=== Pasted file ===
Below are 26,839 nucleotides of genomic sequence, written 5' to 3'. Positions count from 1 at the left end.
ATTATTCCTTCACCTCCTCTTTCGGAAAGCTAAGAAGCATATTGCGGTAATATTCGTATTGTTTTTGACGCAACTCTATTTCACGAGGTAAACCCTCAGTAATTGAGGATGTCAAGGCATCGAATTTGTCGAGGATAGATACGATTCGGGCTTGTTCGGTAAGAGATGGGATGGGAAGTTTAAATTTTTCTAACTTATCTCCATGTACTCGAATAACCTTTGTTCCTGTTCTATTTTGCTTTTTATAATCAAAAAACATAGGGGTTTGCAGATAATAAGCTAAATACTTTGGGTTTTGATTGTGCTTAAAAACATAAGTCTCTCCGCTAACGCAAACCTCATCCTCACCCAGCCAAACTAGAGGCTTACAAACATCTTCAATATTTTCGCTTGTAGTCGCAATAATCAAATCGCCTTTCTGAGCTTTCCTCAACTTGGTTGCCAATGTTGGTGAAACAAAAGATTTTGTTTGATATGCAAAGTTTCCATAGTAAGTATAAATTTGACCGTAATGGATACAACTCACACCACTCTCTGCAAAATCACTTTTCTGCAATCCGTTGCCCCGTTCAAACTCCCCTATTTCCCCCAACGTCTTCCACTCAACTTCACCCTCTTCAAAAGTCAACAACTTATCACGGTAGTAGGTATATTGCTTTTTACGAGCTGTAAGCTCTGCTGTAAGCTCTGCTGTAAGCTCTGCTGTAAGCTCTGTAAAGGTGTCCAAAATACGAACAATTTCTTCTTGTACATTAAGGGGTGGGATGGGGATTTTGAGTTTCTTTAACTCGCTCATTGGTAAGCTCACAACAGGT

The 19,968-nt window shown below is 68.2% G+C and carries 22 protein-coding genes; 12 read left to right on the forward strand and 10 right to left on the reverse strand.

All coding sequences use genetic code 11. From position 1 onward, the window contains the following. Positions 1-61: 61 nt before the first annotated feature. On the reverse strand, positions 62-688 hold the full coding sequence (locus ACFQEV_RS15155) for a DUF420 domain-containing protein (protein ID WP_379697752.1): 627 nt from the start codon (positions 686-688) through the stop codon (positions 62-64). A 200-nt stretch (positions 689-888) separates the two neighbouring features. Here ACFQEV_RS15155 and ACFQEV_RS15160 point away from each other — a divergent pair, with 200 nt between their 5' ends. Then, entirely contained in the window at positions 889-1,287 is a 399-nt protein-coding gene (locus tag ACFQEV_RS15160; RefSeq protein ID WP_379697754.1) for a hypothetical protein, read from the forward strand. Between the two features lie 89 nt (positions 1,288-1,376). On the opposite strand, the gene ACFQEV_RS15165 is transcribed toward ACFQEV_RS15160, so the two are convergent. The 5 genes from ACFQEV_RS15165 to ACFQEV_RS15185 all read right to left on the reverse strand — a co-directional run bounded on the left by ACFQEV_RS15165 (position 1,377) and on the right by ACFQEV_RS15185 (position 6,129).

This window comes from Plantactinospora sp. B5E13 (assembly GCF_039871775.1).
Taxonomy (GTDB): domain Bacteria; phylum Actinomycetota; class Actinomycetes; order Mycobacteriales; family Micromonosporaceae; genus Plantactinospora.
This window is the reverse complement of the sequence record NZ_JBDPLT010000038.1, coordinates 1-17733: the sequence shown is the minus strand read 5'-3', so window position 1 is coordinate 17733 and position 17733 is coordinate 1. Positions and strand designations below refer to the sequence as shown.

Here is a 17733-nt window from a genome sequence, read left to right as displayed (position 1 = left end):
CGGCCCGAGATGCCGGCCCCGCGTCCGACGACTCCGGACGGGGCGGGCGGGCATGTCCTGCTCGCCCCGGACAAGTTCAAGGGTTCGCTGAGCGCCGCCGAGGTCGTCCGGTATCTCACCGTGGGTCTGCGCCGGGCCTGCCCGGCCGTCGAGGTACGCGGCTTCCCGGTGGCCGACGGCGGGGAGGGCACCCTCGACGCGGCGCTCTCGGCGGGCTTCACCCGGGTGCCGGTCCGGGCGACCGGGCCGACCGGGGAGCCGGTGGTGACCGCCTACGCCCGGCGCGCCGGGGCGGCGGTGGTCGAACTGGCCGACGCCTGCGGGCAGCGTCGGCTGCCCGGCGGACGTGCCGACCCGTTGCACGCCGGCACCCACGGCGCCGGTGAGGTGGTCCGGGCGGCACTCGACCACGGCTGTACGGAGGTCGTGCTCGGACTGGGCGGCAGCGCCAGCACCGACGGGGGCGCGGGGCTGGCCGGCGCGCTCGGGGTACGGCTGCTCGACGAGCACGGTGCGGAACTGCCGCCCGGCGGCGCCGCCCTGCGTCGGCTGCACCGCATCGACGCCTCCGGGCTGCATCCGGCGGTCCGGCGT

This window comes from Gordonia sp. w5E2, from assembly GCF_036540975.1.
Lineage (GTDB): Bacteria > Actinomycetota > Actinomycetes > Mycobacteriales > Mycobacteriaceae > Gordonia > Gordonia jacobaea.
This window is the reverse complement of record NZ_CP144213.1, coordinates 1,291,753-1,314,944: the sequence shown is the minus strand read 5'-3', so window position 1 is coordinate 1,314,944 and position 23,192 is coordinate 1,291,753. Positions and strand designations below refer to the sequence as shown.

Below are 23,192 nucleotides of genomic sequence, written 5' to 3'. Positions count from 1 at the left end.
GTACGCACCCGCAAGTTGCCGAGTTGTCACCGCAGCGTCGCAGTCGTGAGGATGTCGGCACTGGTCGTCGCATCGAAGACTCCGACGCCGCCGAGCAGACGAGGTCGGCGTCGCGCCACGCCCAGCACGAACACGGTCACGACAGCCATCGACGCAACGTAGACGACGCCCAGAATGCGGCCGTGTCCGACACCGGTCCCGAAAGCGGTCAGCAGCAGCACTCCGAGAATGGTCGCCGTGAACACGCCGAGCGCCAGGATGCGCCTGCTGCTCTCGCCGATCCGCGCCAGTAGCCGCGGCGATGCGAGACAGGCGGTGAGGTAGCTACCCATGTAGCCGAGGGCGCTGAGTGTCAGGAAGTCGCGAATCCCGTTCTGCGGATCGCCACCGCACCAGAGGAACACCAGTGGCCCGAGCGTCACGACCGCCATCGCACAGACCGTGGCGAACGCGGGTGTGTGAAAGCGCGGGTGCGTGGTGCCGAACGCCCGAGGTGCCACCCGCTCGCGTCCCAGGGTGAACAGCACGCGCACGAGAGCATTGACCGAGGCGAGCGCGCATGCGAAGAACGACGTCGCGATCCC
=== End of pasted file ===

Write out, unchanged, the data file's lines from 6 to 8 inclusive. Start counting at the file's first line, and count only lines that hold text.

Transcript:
Taxonomy (GTDB): domain Bacteria; phylum Actinomycetota; class Actinomycetes; order Mycobacteriales; family Micromonosporaceae; genus Plantactinospora.
This window is the reverse complement of the sequence record NZ_JBDPLT010000038.1, coordinates 1-17733: the sequence shown is the minus strand read 5'-3', so window position 1 is coordinate 17733 and position 17733 is coordinate 1. Positions and strand designations below refer to the sequence as shown.

Here is a 17733-nt window from a genome sequence, read left to right as displayed (position 1 = left end):